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Nadine Ketel and Fleur Deken receive Veni research grant

3 August 2023
Economist Nadine Ketel and innovation expert Fleur Deken from the VU School of Business and Economics both receive a Veni research grant from the Dutch Research Council (NWO). Nadine Ketel will use the grant to study the inequality of educational opportunity. Fleur Deken will investigate how organizations can collaborate more effectively on innovation with a mission.

Research project Nadine Ketel

Nadine Ketel, associate professor in Economics, will investigate the influence of the environment and selection procedures on the inequality of educational opportunity. "One of the most crucial decisions early in life concerns the level and type of education pursued. The aim of my research is to examine how choices for higher education are influenced by one's family and neighbourhood and to explore whether admission procedures restrict access to education." Ketel intends to assess the long-term effects of being randomly allocated to a first-choice school. "I also want to investigate to what extent immediate family members and neighbours influence the choice for higher education and whether selection in higher education exacerbates existing inequality of educational opportunity  based on socioeconomic background," says Ketel.

"With my Veni research, I hope to contribute to reducing inequality of educational opportunity in higher education by investigating the consequences of selection procedures. The Veni grant provides me with the time to explore an important and highly relevant topic at a time when many changes are being implemented in higher education," says Ketel.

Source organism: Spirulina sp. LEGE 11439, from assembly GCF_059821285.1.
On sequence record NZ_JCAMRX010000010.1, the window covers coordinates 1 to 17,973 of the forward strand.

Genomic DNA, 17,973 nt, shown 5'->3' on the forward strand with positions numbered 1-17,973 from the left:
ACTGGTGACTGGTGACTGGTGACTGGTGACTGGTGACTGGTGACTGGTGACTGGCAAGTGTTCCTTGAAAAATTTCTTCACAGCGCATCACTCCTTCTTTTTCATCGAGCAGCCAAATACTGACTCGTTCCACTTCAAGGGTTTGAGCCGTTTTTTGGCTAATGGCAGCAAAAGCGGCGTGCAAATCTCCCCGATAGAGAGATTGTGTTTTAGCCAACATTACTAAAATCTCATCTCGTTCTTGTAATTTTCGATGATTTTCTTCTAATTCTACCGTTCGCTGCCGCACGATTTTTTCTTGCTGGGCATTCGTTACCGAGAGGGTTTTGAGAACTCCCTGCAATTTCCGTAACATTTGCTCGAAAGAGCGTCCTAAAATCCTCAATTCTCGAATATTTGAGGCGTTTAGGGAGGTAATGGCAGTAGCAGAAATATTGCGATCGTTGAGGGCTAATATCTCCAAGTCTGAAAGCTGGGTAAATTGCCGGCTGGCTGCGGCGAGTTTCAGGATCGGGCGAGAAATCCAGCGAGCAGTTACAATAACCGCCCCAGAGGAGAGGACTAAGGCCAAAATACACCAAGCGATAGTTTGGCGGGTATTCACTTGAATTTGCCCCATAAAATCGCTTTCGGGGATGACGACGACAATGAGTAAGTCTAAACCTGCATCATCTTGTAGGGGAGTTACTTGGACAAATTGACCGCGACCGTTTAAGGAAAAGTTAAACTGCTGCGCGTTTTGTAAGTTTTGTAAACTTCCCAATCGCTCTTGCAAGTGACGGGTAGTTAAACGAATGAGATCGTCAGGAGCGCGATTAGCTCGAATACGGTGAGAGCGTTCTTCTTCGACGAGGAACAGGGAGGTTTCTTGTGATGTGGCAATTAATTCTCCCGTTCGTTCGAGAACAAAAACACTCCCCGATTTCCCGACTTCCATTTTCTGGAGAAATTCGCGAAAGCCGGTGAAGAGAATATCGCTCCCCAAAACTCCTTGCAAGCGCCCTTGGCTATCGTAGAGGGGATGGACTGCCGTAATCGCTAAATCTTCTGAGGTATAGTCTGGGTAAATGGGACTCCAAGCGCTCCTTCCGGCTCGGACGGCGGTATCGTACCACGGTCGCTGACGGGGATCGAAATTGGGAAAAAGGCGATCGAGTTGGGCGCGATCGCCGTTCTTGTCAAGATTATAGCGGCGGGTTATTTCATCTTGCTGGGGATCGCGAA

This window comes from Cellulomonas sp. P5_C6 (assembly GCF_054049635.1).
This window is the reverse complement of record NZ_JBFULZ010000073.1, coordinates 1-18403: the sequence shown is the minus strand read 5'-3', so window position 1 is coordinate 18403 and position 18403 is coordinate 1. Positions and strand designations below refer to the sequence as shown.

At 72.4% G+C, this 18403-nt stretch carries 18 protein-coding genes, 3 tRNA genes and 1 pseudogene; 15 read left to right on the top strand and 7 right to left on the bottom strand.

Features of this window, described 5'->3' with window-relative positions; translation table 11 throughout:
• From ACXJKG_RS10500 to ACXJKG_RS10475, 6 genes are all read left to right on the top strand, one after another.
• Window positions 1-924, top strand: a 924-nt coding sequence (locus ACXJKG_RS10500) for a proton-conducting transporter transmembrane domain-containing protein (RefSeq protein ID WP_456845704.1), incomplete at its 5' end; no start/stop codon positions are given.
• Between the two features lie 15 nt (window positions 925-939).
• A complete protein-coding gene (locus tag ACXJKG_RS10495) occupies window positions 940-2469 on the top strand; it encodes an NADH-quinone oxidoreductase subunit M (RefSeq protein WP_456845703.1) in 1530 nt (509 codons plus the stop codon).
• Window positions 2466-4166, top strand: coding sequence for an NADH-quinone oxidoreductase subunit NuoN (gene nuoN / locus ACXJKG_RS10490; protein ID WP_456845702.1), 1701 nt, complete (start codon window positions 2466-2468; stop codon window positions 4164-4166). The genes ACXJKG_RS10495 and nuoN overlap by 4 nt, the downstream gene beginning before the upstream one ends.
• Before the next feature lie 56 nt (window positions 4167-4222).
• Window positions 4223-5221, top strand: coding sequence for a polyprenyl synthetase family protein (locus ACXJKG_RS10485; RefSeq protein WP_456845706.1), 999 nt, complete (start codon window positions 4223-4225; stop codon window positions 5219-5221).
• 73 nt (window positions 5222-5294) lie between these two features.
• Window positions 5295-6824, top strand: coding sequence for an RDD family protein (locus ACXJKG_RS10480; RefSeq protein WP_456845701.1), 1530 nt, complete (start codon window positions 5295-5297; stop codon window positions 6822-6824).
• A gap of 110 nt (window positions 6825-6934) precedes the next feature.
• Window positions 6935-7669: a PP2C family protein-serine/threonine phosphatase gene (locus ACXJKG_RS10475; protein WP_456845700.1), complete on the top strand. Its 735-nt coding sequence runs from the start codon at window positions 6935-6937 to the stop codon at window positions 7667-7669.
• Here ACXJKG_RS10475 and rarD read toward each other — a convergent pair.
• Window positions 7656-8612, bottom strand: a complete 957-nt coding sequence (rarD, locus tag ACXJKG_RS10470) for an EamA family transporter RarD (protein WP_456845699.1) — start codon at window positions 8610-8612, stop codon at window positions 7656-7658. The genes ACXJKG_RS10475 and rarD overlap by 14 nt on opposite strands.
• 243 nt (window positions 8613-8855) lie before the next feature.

Research project Fleur Deken

Fleur Deken, who will be appointed as Professor of Strategy, Technology and Innovation on 1 September, will use her research grant to explore how organisations can work together more effectively for innovation. 

To tackle grand societal challenges, the Dutch government is adopting mission-driven innovation policy, where knowledge institutions, governments, businesses, and civil organizations collaborate on missions. This innovation strategy is still relatively new.

Which collaborative routines and capabilities work effectively in developing mission-driven innovations? And how do individuals translate their experiences with such collaborations into new organizational processes? These questions will be the central focus of Deken's Veni project. "What makes my research unique is that I examine both the technological and organizational aspects of the technological innovation development process. Thanks to my interdisciplinary background in industrial design and psychology, I can consider both aspects in my research," says Deken.

"I am extremely grateful for the opportunity that this Veni funding provides me to dedicate the next four years to renewing our scientific theories about organizational routines and capabilities, so that we can better understand these new forms of collaboration. In the research I will conduct, I will utilize a new Open Science method based on case study data, which I have developed over the past years with my colleague Hans Berends, among others."

About the Veni Grant

The NWO Veni grant, of up to 280.000 euros, is awarded to excellent researchers who have recently obtained their PhD, to conduct independent research and develop their ideas for a period of three years. Laureates are at the start of their scientific career and display a striking talent for scientific research.